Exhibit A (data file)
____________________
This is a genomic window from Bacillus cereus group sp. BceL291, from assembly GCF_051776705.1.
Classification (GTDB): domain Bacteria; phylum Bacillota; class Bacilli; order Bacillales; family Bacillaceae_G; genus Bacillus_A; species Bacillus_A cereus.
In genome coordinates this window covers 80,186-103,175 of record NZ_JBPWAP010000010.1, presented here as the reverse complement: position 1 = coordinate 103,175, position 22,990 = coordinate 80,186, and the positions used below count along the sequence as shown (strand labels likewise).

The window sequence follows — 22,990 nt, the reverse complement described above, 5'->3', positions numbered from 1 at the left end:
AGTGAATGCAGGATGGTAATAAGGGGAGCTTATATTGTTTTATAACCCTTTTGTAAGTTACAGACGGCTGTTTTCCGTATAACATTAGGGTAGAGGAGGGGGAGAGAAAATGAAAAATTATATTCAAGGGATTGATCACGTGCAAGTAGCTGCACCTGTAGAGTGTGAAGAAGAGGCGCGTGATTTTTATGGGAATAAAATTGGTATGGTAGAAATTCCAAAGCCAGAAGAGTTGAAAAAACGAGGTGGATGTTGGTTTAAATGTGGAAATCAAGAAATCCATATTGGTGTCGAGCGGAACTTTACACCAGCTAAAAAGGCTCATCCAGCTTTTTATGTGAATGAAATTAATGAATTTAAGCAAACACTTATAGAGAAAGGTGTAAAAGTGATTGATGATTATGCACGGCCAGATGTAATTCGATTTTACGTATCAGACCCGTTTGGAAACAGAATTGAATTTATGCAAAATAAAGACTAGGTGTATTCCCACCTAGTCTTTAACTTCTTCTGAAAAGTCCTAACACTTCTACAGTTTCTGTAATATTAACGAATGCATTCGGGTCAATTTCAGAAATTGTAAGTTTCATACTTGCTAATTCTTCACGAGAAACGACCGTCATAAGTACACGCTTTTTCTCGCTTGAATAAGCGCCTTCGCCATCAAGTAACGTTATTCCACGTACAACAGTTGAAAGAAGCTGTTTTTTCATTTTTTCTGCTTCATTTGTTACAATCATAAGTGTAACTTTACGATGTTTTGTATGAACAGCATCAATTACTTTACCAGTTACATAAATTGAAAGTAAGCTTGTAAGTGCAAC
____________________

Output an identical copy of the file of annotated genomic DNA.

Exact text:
This is a genomic window from Bacillus cereus group sp. BceL291, from assembly GCF_051776705.1.
Classification (GTDB): domain Bacteria; phylum Bacillota; class Bacilli; order Bacillales; family Bacillaceae_G; genus Bacillus_A; species Bacillus_A cereus.
In genome coordinates this window covers 80,186-103,175 of record NZ_JBPWAP010000010.1, presented here as the reverse complement: position 1 = coordinate 103,175, position 22,990 = coordinate 80,186, and the positions used below count along the sequence as shown (strand labels likewise).

The window sequence follows — 22,990 nt, the reverse complement described above, 5'->3', positions numbered from 1 at the left end:
AGTGAATGCAGGATGGTAATAAGGGGAGCTTATATTGTTTTATAACCCTTTTGTAAGTTACAGACGGCTGTTTTCCGTATAACATTAGGGTAGAGGAGGGGGAGAGAAAATGAAAAATTATATTCAAGGGATTGATCACGTGCAAGTAGCTGCACCTGTAGAGTGTGAAGAAGAGGCGCGTGATTTTTATGGGAATAAAATTGGTATGGTAGAAATTCCAAAGCCAGAAGAGTTGAAAAAACGAGGTGGATGTTGGTTTAAATGTGGAAATCAAGAAATCCATATTGGTGTCGAGCGGAACTTTACACCAGCTAAAAAGGCTCATCCAGCTTTTTATGTGAATGAAATTAATGAATTTAAGCAAACACTTATAGAGAAAGGTGTAAAAGTGATTGATGATTATGCACGGCCAGATGTAATTCGATTTTACGTATCAGACCCGTTTGGAAACAGAATTGAATTTATGCAAAATAAAGACTAGGTGTATTCCCACCTAGTCTTTAACTTCTTCTGAAAAGTCCTAACACTTCTACAGTTTCTGTAATATTAACGAATGCATTCGGGTCAATTTCAGAAATTGTAAGTTTCATACTTGCTAATTCTTCACGAGAAACGACCGTCATAAGTACACGCTTTTTCTCGCTTGAATAAGCGCCTTCGCCATCAAGTAACGTTATTCCACGTACAACAGTTGAAAGAAGCTGTTTTTTCATTTTTTCTGCTTCATTTGTTACAATCATAAGTGTAACTTTACGATGTTTTGTATGAACAGCATCAATTACTTTACCAGTTACATAAATTGAAAGTAAGCTTGTAAGTGCAAC